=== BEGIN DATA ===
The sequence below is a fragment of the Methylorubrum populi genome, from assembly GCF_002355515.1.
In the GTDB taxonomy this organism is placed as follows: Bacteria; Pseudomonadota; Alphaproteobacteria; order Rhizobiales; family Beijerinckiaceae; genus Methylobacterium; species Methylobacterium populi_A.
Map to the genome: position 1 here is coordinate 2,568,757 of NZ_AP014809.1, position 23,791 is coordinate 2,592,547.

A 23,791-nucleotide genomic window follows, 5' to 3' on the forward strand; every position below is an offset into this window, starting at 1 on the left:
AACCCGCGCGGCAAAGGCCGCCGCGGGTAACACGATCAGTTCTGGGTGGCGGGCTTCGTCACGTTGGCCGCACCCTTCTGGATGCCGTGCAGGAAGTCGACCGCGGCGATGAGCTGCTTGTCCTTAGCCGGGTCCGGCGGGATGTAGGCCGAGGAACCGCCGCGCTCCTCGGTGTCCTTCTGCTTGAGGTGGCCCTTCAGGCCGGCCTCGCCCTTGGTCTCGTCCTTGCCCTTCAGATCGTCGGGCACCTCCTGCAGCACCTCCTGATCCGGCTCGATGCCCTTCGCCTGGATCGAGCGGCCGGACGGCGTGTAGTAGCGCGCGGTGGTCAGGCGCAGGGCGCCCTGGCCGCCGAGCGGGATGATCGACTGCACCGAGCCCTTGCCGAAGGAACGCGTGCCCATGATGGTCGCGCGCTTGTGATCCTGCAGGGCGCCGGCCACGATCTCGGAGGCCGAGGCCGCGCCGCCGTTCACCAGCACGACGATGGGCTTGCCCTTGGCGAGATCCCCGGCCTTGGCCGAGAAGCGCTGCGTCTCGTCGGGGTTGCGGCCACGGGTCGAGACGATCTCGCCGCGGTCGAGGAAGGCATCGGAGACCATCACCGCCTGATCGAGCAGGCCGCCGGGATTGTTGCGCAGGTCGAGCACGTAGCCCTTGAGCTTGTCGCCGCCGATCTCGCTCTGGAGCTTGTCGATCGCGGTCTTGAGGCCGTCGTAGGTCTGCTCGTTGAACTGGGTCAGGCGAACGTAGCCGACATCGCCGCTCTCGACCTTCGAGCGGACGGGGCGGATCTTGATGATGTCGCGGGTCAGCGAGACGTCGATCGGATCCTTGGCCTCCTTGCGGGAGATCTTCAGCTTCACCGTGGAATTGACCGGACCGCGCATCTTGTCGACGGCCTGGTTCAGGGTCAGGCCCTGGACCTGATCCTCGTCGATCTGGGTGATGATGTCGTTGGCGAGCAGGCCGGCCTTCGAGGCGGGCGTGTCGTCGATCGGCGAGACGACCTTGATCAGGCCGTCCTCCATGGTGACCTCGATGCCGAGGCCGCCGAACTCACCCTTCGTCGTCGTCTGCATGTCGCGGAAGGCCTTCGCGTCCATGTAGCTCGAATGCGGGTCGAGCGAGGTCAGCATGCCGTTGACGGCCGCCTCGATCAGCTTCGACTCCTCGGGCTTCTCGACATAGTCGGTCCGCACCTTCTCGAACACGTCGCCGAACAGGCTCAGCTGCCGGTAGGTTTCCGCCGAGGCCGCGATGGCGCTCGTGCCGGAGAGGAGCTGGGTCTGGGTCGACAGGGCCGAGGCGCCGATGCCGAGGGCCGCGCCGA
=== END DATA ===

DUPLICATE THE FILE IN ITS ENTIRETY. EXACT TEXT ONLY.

The sequence below is a fragment of the Methylorubrum populi genome, from assembly GCF_002355515.1.
In the GTDB taxonomy this organism is placed as follows: Bacteria; Pseudomonadota; Alphaproteobacteria; order Rhizobiales; family Beijerinckiaceae; genus Methylobacterium; species Methylobacterium populi_A.
Map to the genome: position 1 here is coordinate 2,568,757 of NZ_AP014809.1, position 23,791 is coordinate 2,592,547.

A 23,791-nucleotide genomic window follows, 5' to 3' on the forward strand; every position below is an offset into this window, starting at 1 on the left:
AACCCGCGCGGCAAAGGCCGCCGCGGGTAACACGATCAGTTCTGGGTGGCGGGCTTCGTCACGTTGGCCGCACCCTTCTGGATGCCGTGCAGGAAGTCGACCGCGGCGATGAGCTGCTTGTCCTTAGCCGGGTCCGGCGGGATGTAGGCCGAGGAACCGCCGCGCTCCTCGGTGTCCTTCTGCTTGAGGTGGCCCTTCAGGCCGGCCTCGCCCTTGGTCTCGTCCTTGCCCTTCAGATCGTCGGGCACCTCCTGCAGCACCTCCTGATCCGGCTCGATGCCCTTCGCCTGGATCGAGCGGCCGGACGGCGTGTAGTAGCGCGCGGTGGTCAGGCGCAGGGCGCCCTGGCCGCCGAGCGGGATGATCGACTGCACCGAGCCCTTGCCGAAGGAACGCGTGCCCATGATGGTCGCGCGCTTGTGATCCTGCAGGGCGCCGGCCACGATCTCGGAGGCCGAGGCCGCGCCGCCGTTCACCAGCACGACGATGGGCTTGCCCTTGGCGAGATCCCCGGCCTTGGCCGAGAAGCGCTGCGTCTCGTCGGGGTTGCGGCCACGGGTCGAGACGATCTCGCCGCGGTCGAGGAAGGCATCGGAGACCATCACCGCCTGATCGAGCAGGCCGCCGGGATTGTTGCGCAGGTCGAGCACGTAGCCCTTGAGCTTGTCGCCGCCGATCTCGCTCTGGAGCTTGTCGATCGCGGTCTTGAGGCCGTCGTAGGTCTGCTCGTTGAACTGGGTCAGGCGAACGTAGCCGACATCGCCGCTCTCGACCTTCGAGCGGACGGGGCGGATCTTGATGATGTCGCGGGTCAGCGAGACGTCGATCGGATCCTTGGCCTCCTTGCGGGAGATCTTCAGCTTCACCGTGGAATTGACCGGACCGCGCATCTTGTCGACGGCCTGGTTCAGGGTCAGGCCCTGGACCTGATCCTCGTCGATCTGGGTGATGATGTCGTTGGCGAGCAGGCCGGCCTTCGAGGCGGGCGTGTCGTCGATCGGCGAGACGACCTTGATCAGGCCGTCCTCCATGGTGACCTCGATGCCGAGGCCGCCGAACTCACCCTTCGTCGTCGTCTGCATGTCGCGGAAGGCCTTCGCGTCCATGTAGCTCGAATGCGGGTCGAGCGAGGTCAGCATGCCGTTGACGGCCGCCTCGATCAGCTTCGACTCCTCGGGCTTCTCGACATAGTCGGTCCGCACCTTCTCGAACACGTCGCCGAACAGGCTCAGCTGCCGGTAGGTTTCCGCCGAGGCCGCGATGGCGCTCGTGCCGGAGAGGAGCTGGGTCTGGGTCGACAGGGCCGAGGCGCCGATGCCGAGGGCCGCGCCGA